So our company has been pressure washing for about 7 years and we had a rather large building that we had to pressure wash with painted siding. I received an email from the manager about a 2 months later saying some mold returned in one spot and then a week later said that it all came back on one whole side which gets sun for maybe 30 percent of the day and is shaded the rest of the day with woods backing up to it. In all the years that we’ve been pressure washing I’ve never seen mold return so fast. I used a stronger house wash than normal . I’m wondering if I did something wrong any suggestions would be great.
Thanks Curtis, that’s the route I was planning. It came off super easy. It was really bad though. I probably could have gone hotter with my mix, so this next time I will.
If mold is coming back then the building has a moisture problem.
I have a few clients I clean windows for and every year I return to find the mold returned. It’s because they have heavy blinds and keep them close so moisture just sits there.
I’d refer them to a mold specialist for before re-cleaning.
You cannot control mold growth. A building wash is a not a permanent solution. Knock it out for free, tell them the situation and price them a quarterly cleaning if it persists. You cannot control the atmosphere. If your mix dwelled and removed it then it killed it, the environment dictates how quickly it returns. Not your hw strength.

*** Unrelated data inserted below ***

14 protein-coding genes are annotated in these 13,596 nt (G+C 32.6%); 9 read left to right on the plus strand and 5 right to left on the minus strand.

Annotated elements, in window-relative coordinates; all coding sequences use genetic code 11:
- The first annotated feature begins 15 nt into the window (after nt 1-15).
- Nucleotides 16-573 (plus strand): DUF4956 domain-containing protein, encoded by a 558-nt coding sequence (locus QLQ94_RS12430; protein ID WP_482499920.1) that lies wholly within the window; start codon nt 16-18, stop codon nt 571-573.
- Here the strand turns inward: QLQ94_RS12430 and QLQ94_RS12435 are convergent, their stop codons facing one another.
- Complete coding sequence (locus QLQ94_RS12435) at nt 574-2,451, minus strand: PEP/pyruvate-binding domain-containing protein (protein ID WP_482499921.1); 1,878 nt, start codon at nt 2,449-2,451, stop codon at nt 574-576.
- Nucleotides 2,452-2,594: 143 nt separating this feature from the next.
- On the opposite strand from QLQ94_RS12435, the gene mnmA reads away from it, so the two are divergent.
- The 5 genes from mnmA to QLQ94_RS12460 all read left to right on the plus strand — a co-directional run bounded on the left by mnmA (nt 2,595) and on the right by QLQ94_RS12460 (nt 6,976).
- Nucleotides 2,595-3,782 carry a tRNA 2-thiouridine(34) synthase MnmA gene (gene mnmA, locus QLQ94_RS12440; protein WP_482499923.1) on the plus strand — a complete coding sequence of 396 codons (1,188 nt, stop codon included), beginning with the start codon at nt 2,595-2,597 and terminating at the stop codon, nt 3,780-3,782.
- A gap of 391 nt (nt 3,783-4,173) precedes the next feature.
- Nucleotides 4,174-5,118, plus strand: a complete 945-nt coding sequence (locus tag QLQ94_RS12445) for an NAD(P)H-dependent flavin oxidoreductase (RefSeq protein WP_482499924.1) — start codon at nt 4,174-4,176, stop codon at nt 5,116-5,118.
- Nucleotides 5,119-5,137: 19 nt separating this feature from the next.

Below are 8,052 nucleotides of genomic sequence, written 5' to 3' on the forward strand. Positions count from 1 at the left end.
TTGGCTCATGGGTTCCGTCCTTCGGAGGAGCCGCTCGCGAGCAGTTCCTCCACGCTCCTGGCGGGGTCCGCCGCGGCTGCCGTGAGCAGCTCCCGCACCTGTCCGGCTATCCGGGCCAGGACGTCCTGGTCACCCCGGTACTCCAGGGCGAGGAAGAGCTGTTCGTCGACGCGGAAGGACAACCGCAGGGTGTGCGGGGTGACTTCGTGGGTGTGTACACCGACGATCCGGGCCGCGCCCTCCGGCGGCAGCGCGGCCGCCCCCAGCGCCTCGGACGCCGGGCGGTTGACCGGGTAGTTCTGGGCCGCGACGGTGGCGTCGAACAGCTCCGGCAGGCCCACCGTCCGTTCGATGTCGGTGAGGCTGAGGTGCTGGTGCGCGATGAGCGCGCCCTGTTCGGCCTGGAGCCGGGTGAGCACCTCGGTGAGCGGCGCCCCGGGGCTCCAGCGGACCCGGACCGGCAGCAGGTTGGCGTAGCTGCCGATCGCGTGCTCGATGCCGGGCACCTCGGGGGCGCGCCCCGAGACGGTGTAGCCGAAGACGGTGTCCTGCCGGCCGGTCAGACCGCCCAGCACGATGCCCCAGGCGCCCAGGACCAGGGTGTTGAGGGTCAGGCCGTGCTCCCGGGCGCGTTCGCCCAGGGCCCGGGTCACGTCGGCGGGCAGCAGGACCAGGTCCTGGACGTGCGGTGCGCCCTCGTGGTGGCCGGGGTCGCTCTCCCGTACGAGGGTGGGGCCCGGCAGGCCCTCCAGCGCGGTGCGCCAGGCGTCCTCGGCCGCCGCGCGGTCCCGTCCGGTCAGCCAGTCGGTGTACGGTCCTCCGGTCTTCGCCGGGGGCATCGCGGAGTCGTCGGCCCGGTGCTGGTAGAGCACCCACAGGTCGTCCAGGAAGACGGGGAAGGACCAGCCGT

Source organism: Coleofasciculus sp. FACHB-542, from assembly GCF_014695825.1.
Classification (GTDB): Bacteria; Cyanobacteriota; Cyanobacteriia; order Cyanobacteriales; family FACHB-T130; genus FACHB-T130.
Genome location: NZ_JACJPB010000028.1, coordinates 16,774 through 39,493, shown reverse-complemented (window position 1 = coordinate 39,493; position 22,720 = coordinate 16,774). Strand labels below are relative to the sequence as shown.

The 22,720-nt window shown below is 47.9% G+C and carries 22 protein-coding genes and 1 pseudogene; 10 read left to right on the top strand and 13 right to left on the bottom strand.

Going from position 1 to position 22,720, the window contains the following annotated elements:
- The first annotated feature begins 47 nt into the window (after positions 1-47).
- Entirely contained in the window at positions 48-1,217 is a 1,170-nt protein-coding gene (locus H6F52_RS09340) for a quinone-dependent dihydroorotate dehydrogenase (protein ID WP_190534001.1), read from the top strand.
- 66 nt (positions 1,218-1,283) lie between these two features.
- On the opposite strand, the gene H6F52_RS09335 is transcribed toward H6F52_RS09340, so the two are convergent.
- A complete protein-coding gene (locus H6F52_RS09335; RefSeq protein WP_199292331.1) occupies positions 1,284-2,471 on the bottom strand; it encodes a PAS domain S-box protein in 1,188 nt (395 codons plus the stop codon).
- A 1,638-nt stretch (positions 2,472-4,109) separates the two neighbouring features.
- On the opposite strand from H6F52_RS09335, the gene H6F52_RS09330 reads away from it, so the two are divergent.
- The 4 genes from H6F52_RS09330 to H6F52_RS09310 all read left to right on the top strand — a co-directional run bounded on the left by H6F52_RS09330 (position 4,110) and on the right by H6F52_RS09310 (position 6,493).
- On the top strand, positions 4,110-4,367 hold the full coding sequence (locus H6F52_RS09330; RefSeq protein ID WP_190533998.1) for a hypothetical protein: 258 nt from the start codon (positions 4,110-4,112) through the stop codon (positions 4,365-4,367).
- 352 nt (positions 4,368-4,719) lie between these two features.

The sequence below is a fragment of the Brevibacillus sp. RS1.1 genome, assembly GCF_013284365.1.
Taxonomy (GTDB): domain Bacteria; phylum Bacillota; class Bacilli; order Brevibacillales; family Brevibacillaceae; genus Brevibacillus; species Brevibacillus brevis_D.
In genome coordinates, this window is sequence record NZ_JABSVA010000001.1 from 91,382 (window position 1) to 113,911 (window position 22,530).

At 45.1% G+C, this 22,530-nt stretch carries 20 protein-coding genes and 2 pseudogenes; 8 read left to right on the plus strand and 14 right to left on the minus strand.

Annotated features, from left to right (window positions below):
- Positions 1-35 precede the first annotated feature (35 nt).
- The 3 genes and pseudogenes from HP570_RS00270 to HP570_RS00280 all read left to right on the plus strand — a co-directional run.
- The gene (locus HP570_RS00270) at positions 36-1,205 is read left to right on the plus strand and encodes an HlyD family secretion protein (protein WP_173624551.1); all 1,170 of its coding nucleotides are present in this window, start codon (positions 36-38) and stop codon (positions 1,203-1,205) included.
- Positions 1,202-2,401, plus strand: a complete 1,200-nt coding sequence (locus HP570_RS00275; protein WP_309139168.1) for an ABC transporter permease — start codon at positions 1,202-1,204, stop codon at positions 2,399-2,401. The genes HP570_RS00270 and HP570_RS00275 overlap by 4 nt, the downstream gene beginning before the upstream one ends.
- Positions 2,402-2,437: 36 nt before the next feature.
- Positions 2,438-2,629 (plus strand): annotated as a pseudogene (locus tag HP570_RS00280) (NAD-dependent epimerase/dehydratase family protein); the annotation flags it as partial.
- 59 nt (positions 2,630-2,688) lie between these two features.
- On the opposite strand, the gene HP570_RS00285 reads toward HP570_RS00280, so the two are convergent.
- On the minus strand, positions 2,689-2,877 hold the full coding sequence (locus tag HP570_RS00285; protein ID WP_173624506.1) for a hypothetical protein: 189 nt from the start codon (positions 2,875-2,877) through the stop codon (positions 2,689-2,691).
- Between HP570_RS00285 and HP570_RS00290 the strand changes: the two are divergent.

what is your mix and technique for washing?
I downstream 12.5, water and simple cherry. I just visited the property. The mold has come back absolutely everywhere, like I never did a thing. Almost looks worse. Even came back on the front side where sun hits 70% of the day, but I would imagine if there are any moisture/mold issues it wouldn’t matter. This building is a retirement community; three stories and about 300’ long by 30’ deep. Its huge. To redo for free would be devastating because we also did the windows. Whole thing took 6 days for both services.
washing should have only taken half a day, max, your doing something wrong
Just a thought, but could the mold be systemic and your only killing the mold on the surface? I would tell them to call someone who can look behind the siding to make sure it isn’t there too.
I have never heard of something like this. I would jump on a couple of other sites, as you probably have, and make some phone calls to long time companies. Since you aren’t a newbie at this I would think you would have noticed an issue the following day when the windows were being cleaned. Where you on site the second day to see how it looked when completed?
Let us know what you find out. It would be nice to know as I haven’t seen or heard of this before either.
Haha. You’re funny.